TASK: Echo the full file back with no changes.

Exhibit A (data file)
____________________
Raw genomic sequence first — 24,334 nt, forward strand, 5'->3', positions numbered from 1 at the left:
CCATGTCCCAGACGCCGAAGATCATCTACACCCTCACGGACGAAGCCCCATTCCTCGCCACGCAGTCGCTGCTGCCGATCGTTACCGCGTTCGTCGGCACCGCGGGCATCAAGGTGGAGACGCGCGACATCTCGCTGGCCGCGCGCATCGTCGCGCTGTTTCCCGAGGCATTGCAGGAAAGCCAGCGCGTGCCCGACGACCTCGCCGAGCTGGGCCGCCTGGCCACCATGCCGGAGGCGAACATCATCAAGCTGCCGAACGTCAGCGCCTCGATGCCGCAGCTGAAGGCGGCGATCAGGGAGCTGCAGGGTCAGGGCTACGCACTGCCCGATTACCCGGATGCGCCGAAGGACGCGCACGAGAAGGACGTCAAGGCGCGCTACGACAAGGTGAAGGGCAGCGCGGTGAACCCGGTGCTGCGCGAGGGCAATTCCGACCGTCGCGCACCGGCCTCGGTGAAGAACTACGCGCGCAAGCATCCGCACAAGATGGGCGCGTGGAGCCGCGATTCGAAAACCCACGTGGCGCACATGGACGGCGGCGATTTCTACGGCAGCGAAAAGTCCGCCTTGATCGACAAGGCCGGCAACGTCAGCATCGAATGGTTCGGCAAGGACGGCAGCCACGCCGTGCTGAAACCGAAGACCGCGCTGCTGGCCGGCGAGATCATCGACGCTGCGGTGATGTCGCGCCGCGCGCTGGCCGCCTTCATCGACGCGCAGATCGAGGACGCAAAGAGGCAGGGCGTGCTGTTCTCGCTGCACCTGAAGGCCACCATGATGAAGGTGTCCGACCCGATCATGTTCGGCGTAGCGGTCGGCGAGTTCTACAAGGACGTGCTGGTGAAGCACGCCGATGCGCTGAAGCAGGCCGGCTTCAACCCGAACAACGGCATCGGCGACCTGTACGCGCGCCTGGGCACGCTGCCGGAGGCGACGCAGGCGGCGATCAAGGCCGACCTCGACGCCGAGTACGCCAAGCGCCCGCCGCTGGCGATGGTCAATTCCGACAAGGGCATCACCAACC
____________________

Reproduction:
Raw genomic sequence first — 24,334 nt, forward strand, 5'->3', positions numbered from 1 at the left:
CCATGTCCCAGACGCCGAAGATCATCTACACCCTCACGGACGAAGCCCCATTCCTCGCCACGCAGTCGCTGCTGCCGATCGTTACCGCGTTCGTCGGCACCGCGGGCATCAAGGTGGAGACGCGCGACATCTCGCTGGCCGCGCGCATCGTCGCGCTGTTTCCCGAGGCATTGCAGGAAAGCCAGCGCGTGCCCGACGACCTCGCCGAGCTGGGCCGCCTGGCCACCATGCCGGAGGCGAACATCATCAAGCTGCCGAACGTCAGCGCCTCGATGCCGCAGCTGAAGGCGGCGATCAGGGAGCTGCAGGGTCAGGGCTACGCACTGCCCGATTACCCGGATGCGCCGAAGGACGCGCACGAGAAGGACGTCAAGGCGCGCTACGACAAGGTGAAGGGCAGCGCGGTGAACCCGGTGCTGCGCGAGGGCAATTCCGACCGTCGCGCACCGGCCTCGGTGAAGAACTACGCGCGCAAGCATCCGCACAAGATGGGCGCGTGGAGCCGCGATTCGAAAACCCACGTGGCGCACATGGACGGCGGCGATTTCTACGGCAGCGAAAAGTCCGCCTTGATCGACAAGGCCGGCAACGTCAGCATCGAATGGTTCGGCAAGGACGGCAGCCACGCCGTGCTGAAACCGAAGACCGCGCTGCTGGCCGGCGAGATCATCGACGCTGCGGTGATGTCGCGCCGCGCGCTGGCCGCCTTCATCGACGCGCAGATCGAGGACGCAAAGAGGCAGGGCGTGCTGTTCTCGCTGCACCTGAAGGCCACCATGATGAAGGTGTCCGACCCGATCATGTTCGGCGTAGCGGTCGGCGAGTTCTACAAGGACGTGCTGGTGAAGCACGCCGATGCGCTGAAGCAGGCCGGCTTCAACCCGAACAACGGCATCGGCGACCTGTACGCGCGCCTGGGCACGCTGCCGGAGGCGACGCAGGCGGCGATCAAGGCCGACCTCGACGCCGAGTACGCCAAGCGCCCGCCGCTGGCGATGGTCAATTCCGACAAGGGCATCACCAACC